its differences compared to the Caucasian population, we offer a suggestion regarding sun protection for Chinese people. 2. Materials and methods This survey was conducted among 385 medical undergraduate students in Shenyang (41°N, 123°E), a city situated in Northeast China with the noon Solar Elevation Angle ranging from 25° to 72°. At China Medical University, we randomly selected 10 junior classes and 3 senior classes in October 2013. All students present on the day of the study were included. Data were collected using a self-report questionnaire that comprised 20 questions including demographic information, the subject’s general knowledge of UVR, their attitudes towards UVR exposure and their behaviour regarding sun protection. This study was approved by the ethics committee of China Medical University. 2.1. Measuring knowledge The general knowledge about UVR was assessed by eight questions. First, we asked whether participants knew that UVR was harmful (question 1) or beneﬁcial (question 2) to human health. ‘Yes’, ‘no’ and ‘not sure’ were the answer options. In question 3, participants were asked about the health effects of UVR in humans. In question 4, participants were asked which of the answers to question 3 were most important to Chinese. For question 3, the correct answers included sterilisation, skin cancer, skin ageing, sunburn, suntan, cataract, pterygium, protection against rickets, protection against osteoporosis, and effect on immune function. Five distractor options, such as glaucoma, were also used in the two above multiple-choice questions. Question 5 was ‘‘Do you know the meaning of ultraviolet index (UVI)?’’ The answers were ‘yes’, ‘no’ or ‘I have heard of it, but I do not know the exact meaning’. If the answer was ‘yes’, participants were further asked to provide the number of levels into which the UVI is divided. Question 6 asked which vitamin (Vitamin A, Vitamin B, Vitamin C, Vitamin D and Vitamin E) is synthesised by exposure to UVR. Question 7 asked which element (iron, calcium, magnesium, zinc, copper and tin) is affected by the vitamin synthesised by exposure to sunlight. In question 8, participants were asked where they obtained information about health effects of UVR. The answers included ‘family members’, ‘school’, ‘books’, ‘newspaper’, ‘Internet’, ‘TV’, ‘radio’, ‘friends’, and ‘doctors’. For questions 3, 4 and 8, participants could choose more than one answer.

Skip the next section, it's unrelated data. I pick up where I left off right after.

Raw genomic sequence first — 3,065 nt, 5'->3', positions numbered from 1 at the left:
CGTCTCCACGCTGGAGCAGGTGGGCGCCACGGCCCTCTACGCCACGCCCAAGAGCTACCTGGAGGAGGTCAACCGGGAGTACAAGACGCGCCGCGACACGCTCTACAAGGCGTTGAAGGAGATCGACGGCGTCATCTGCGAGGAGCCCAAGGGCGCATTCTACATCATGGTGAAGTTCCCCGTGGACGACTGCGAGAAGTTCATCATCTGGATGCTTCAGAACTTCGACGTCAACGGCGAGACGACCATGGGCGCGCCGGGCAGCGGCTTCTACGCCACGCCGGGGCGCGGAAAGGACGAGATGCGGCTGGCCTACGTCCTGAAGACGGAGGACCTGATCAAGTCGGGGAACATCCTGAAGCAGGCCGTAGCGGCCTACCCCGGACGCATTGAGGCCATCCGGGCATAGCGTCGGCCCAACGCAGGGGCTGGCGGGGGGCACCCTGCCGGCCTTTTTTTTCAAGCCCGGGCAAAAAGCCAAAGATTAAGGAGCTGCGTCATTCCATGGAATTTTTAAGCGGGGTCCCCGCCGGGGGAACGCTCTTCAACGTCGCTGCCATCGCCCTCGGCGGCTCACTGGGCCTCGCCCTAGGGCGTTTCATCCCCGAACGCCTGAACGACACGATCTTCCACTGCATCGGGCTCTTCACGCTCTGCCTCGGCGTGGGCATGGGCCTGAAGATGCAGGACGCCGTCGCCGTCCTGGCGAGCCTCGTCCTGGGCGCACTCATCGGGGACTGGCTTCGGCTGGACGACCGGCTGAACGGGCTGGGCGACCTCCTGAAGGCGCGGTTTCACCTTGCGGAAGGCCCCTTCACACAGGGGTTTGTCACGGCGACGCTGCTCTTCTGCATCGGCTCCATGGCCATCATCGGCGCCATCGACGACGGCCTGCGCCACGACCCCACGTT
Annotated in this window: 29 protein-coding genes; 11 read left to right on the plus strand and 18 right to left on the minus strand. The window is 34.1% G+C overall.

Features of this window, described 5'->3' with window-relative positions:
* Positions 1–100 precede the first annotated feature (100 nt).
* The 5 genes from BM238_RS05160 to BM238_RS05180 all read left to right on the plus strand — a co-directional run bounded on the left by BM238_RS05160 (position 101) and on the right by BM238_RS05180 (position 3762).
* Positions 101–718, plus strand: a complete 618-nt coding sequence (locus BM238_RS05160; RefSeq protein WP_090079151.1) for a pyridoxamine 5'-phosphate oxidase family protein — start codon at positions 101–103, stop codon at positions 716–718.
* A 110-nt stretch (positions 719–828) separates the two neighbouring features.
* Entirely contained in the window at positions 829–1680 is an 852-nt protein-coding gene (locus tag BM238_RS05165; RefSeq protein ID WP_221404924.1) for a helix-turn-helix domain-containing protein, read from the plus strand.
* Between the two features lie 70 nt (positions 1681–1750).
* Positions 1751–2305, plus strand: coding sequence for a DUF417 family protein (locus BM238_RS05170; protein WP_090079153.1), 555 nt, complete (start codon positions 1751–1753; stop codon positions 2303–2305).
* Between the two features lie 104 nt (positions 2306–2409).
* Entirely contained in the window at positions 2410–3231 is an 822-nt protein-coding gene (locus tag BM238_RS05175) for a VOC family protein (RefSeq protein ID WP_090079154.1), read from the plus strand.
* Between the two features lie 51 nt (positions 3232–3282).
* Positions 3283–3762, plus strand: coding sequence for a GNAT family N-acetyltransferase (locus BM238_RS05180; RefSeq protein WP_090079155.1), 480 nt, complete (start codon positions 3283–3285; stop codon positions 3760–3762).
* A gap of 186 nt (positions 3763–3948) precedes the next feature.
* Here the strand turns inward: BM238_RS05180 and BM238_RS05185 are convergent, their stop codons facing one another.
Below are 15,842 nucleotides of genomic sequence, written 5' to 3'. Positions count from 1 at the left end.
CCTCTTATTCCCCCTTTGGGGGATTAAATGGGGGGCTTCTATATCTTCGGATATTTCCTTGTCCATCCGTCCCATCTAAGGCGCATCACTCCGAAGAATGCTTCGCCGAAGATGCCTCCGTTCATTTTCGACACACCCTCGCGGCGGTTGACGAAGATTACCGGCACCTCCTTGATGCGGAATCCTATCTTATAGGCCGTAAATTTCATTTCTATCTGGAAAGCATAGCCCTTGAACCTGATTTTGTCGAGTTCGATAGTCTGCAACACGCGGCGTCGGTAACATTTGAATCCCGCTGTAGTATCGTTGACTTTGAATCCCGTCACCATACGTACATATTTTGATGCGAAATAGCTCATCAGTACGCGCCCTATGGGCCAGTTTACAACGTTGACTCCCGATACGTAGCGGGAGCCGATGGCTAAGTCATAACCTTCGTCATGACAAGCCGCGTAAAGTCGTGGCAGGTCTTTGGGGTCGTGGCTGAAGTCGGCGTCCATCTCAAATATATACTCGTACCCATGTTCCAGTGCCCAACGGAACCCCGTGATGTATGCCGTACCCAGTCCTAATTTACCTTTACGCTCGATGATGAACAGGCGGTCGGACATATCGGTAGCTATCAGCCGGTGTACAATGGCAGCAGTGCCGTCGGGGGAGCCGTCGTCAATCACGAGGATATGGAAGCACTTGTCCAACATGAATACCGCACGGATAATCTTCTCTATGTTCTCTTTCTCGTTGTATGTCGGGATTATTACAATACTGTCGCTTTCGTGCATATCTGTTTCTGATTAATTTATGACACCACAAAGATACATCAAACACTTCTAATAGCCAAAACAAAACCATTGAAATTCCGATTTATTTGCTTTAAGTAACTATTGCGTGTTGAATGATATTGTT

reduced (question 1) or increased (question 2) exposure to the sun when considering the health effect of UV?’’ Question 3 asked about participants’ sun protection behaviour and consisted of six parts, wearing long-sleeve clothes, applying sunscreen, wearing a sun hat or cap, wearing sunglasses, holding a sun umbrella and reducing outdoor activities. Responses to question 3 were further measured using a ﬁve-level scale. A score of one was given if the response was ‘never’ and 5 if the response was ‘always’. For participants who answered all six parts of this question, the score values of ‘wearing long-sleeve clothes’ and ‘applying sunscreen’ were summed to evaluate the protection against skin damage. The score values of ‘wearing sun hat or cap’ and ‘wearing sunglasses’ were summed to evaluate the protection against eye damage. The score values of ‘holding a sun umbrella’ and ‘reducing outdoor activity’ were summed to evaluate the full protection against sunlight. In question 4, participants were asked whether they paid attention to the weather forecast. Question 5 asked whether participants paid attention to UVI when reading the weather forecast. The answers to the 5 above questions all ranged from ‘never’, ‘seldom’, ‘sometimes’, ‘often’, and ‘always’. Question 6 was ‘‘Would you reduce or increase sun exposure due to the UVI forecast?’’ Question 7 was ‘‘Would you reduce or increase the amount of sunscreen you applied due to the UVI forecast?’’ The answers to the two above questions were either ‘yes, I would’ or ‘no, I would not’. 2.4. Statistical analysis All statistical analyses were performed using SPSS for Windows 12.0 (SPSS, Chicago, IL, USA). Categorical variables were compared using the v2 test and Fisher’s exact test when appropriate. Ordinal categorical variables were compared using ridit analysis. The difference among the mean scores of sun protection behaviour by gender was compared using the Wilcoxon test. A P value less than 0.05 was considered statistically signiﬁcant.